A space for Africana creative expressions and explorations.
A Four-Part Series of Short Stories by Serie McDougal III
Obaba: A Conversation with the Ancestors on Progress
“I didn’t know what to say. It was clear she wanted to believe that things are much better, and her eyes were so bright. Who am I to make a student feel uninspired about the current state of things?” I explained to my girlfriend, describing my reaction to a comment made by a student in my class earlier that day. The student had innocently asked me, “Professor, haven’t we made progress? Haven’t Black people made a lot of progress?” I responded that Black people had certainly made progress in a great many respects, but at the same time, we are confronted with many of the same challenges and the progress we have made relative to that of other racial groups in society has been much more modest. A deeply uncomfortable feeling came over me as I said these words. Was I contradicting myself? When I told my girlfriend what had happened, she responded, “You have to tell her the truth!”
“And exactly what is that?” I responded. Then she played her conversational big joker part by responding, “I don’t know; you are the Africana studies professor.”
That night, after taking a deep breath, I let myself fall onto the bed and went to sleep staring at the ceiling, wondering how I had managed to finish graduate school and get a job as a professor without being able to answer such a simple question. What the hell was progress anyway? The word was as slippery as a wet bar of soap. I don’t know how long it took, but after I went to sleep, I remember feeling very heavy. I felt like I was in danger of falling through the mattress and perhaps even damaging the wooden floors in my apartment. The next thing I knew, I was sitting in Botswana, visiting my old South African friend Kea’s aunt’s office. Her aunt was a Sangoma (a diviner and healer), as well as an Inyanga (an herbalist and healer). She was a great healer whom I had met more than twelve years before. Now she was in my dream and I was sitting in her home. She said to me, “You are here for a meeting that will start soon.” Shortly after, she disappeared and I found myself sitting at a long, shiny wooden table, which was populated with several formally dressed old Black men. My vision was foggy but clearing up slowly. I started to recognize their faces. Oh my God, it’s Marcus Garvey sitting across from me at the center of the table, I realized. He was wearing a chocolate brown suit, the same color tie, a fedora, and a white button-down shirt. I wanted to get up and bow before him out of respect, but I could not move. To Garvey’s right was a similarly dressed Black man with a short afro. I recognized the marks below his eyes—it was Frantz Fanon. Leaning forward, he stared at me, his elbows resting on the table with his fingertips pressed together as if he were praying. They both seemed to be waiting for me to clear my head. To Fanon’s right sat another man with a familiar sharp nose and large eyes. He wore a blue and white gown that appeared to be a West African-style print. As my vision began to clear up, I recognized that the man sitting to Mr. Garvey’s left was unmistakably Martin Luther King, Jr., wearing a black suit and tie, his skin glistening, his fingers folded, staring intently at me. To his left was Dr. Kobi Kambon, who had recently passed away, transitioning to the realm of the ancestors. I recognized his signature shag, with glasses and a white dashiki. To his left were Malcolm X and Minister Louis Farrakhan. Both were dressed in black suits and drinking coffee, their eyes were fixed on me, yet from the corners of their mouths, they appeared to be talking with one another. I couldn’t make out what they were saying. I was not surprised at Minister Farrakhan’s presence since Mr. Garvey said to me, “Do you know why you are here? I think you already have a clue, but do you know specifically why you are here?” As he spoke, my eyes jumped back to him.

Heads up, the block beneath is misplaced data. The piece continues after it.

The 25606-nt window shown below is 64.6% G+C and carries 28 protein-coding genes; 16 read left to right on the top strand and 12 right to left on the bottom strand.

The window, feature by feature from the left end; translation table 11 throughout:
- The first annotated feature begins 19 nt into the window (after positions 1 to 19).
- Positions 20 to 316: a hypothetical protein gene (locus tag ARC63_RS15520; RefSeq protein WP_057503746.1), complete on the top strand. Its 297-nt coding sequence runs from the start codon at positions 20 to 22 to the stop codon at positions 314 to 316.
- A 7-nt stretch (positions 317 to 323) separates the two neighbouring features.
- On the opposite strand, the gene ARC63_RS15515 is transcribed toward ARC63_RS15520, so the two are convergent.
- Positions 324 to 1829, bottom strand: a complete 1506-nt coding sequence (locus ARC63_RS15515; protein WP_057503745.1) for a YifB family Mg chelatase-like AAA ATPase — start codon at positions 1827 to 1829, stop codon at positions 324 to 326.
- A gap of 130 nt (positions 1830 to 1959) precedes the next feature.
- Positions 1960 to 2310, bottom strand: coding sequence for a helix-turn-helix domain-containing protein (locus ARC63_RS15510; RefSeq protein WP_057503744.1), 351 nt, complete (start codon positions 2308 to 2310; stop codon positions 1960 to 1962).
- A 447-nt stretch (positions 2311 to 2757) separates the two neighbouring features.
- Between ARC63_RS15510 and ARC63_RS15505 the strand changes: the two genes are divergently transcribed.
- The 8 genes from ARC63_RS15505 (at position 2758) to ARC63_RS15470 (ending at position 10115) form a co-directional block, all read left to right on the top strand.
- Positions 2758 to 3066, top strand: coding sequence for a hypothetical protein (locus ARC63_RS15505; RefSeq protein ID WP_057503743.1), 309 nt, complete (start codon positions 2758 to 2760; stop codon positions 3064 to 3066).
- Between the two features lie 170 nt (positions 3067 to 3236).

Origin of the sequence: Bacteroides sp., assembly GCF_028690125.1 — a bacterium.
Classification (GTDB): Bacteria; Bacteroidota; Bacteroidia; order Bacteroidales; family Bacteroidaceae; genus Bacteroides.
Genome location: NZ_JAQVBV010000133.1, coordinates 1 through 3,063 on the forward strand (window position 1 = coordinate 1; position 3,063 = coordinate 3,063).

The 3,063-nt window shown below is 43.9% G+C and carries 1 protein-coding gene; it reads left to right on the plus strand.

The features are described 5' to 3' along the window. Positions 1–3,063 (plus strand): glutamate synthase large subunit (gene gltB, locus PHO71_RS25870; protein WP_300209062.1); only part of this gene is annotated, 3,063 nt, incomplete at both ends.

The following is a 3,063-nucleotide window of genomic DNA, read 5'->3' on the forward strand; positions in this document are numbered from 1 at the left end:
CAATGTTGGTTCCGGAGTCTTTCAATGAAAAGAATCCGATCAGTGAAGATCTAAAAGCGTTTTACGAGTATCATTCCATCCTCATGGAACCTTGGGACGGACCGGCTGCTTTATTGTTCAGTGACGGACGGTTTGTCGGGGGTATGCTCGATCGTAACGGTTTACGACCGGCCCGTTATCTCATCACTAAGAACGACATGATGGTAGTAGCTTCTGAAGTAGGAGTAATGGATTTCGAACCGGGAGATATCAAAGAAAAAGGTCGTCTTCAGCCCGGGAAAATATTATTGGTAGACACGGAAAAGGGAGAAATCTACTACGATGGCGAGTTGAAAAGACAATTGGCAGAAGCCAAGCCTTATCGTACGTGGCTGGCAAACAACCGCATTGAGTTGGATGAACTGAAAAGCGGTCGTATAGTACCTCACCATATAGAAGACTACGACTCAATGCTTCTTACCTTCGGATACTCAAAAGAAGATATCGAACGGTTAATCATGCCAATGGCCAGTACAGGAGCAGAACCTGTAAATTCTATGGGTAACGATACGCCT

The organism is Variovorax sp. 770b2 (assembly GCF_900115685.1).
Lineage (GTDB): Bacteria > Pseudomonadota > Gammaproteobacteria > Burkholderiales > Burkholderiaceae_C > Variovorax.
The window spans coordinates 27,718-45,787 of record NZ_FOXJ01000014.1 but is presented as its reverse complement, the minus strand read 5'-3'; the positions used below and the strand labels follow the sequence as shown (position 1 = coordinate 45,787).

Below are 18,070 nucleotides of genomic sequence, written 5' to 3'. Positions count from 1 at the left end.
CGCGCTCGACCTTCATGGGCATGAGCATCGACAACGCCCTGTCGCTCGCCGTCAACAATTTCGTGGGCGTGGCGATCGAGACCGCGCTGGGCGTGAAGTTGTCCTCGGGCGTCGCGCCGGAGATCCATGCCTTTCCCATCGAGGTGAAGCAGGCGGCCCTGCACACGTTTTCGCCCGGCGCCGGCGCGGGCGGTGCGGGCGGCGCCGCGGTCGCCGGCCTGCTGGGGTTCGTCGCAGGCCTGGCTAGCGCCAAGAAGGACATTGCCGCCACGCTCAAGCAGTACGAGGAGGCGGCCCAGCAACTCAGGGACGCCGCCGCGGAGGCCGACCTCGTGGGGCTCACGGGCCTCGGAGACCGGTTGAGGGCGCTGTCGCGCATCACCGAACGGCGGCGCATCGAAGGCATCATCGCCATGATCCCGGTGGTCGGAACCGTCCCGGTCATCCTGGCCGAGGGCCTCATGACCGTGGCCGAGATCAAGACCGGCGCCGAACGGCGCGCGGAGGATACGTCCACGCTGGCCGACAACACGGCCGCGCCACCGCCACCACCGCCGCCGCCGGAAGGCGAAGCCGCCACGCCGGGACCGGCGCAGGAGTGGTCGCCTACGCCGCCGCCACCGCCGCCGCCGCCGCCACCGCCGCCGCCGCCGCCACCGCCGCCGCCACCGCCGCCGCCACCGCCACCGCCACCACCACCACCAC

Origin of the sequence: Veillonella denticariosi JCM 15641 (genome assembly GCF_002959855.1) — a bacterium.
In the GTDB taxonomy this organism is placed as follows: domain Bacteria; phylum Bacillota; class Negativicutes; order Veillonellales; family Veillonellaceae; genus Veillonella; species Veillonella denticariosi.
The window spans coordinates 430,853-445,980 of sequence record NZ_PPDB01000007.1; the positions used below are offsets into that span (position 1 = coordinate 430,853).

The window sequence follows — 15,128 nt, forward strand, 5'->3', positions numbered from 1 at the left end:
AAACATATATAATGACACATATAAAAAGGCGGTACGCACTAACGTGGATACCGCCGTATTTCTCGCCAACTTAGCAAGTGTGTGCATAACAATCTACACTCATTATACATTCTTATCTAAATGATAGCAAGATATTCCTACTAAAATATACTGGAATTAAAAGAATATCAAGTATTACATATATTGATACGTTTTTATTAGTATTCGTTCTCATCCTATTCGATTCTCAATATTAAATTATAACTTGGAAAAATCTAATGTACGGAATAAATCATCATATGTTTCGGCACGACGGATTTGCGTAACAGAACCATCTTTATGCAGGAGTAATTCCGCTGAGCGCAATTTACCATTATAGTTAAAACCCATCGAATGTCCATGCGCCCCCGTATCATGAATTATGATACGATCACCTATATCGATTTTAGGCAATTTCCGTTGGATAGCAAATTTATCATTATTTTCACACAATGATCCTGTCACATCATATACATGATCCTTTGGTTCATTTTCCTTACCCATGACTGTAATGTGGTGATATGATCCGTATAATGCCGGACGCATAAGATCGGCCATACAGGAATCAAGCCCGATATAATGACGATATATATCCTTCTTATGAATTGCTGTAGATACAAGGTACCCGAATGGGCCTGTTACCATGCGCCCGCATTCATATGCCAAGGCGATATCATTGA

I was nervous and unsure of what to say. I had no clue why I was there. Was I in trouble? Trouble with the ancestors? Dr. Fanon seemed amused at my confusion. He looked at me with a half smirk, then turned to Mr. Garvey. In a low tone, he leaned across the table and said to me, “You are a teacher. You may have discovered your mission in life, but you are here so we can help you learn to fulfill it.” I thought to myself, “Well, they say when the student is ready, the teacher will appear. Maybe that’s what this is”
Mr. Garvey looked to his left and right, slapped his hands on the table three times, and spoke firmly as if he were leading a business meeting. “Let’s talk about progress, since that’s what’s on your mind. Progress is important; it is what wins a people respect. Brother Kwame,” he continued, “do you want to begin?”
Kwame Ture addressed me quickly and directly, saying, “Well, Mac, one thing is for certain—White people cannot measure our progress for us. We must be the ones to say when progress has occurred. In fact, a part of progress for us is getting them off our backs, so they cannot be the ones to measure our progress,” he added, laughing. The fast pace of his speech caught my attention. He spoke to me as if only he and I were sitting there. Moreover, he knew my childhood family name, Mac. I fully agreed with his point, it was one of the major reasons I became interested in Africana Studies as an academic discipline. Yet I appreciated his comment, coming from him, it took on new meaning. Besides, I so often find myself needing reminders of what I think I know.